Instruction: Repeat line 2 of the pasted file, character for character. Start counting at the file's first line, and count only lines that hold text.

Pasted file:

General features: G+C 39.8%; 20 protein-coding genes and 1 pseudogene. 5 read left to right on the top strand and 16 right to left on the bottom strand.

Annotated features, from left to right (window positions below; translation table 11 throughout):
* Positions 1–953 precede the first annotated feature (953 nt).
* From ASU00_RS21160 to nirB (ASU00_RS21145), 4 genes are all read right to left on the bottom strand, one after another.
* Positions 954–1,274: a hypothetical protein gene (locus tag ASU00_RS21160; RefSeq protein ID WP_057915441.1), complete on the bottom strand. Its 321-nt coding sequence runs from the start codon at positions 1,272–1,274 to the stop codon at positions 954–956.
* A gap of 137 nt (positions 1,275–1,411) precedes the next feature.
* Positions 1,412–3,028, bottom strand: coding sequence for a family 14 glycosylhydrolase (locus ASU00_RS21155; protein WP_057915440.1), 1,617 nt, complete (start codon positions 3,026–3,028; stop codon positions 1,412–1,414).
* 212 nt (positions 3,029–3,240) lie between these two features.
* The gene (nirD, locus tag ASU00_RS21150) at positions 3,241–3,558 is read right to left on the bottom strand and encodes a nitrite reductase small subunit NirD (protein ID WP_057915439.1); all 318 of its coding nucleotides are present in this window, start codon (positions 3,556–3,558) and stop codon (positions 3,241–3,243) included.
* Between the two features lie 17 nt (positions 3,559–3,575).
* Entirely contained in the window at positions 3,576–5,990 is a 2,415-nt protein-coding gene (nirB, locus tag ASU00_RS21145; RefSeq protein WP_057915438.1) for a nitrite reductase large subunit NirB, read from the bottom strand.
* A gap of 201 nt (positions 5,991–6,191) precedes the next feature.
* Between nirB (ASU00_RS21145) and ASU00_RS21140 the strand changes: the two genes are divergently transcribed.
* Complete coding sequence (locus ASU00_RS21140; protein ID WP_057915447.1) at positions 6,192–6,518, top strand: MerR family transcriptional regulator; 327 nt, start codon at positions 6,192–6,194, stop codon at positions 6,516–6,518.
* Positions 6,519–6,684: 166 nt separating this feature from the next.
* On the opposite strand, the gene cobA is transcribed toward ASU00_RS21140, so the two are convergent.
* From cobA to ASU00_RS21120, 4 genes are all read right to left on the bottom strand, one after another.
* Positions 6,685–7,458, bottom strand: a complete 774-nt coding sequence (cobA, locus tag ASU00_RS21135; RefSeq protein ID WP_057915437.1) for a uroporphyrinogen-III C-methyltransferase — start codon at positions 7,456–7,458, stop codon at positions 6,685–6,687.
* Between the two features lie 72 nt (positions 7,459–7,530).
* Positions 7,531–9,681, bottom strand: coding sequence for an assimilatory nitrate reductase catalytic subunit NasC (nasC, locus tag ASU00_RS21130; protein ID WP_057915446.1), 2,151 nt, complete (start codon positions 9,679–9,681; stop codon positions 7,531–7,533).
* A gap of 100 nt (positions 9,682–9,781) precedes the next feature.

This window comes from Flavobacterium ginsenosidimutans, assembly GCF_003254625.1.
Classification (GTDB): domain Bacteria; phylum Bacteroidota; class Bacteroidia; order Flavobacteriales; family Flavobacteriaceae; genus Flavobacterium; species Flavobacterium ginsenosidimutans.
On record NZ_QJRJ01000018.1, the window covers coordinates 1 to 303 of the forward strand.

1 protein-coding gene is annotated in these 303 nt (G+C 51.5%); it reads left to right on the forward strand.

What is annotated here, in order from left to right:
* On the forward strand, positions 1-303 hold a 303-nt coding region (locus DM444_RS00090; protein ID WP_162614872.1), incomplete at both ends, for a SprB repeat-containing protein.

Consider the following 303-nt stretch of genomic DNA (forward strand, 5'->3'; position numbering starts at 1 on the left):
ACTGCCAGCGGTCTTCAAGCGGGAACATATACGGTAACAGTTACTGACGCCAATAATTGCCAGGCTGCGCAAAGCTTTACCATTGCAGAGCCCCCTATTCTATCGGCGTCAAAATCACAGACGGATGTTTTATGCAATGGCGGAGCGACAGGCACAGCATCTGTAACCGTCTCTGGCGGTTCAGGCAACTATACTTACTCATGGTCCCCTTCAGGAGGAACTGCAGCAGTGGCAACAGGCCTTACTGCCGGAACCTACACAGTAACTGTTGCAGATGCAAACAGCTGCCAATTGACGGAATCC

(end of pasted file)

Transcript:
Annotated features, from left to right (window positions below; translation table 11 throughout):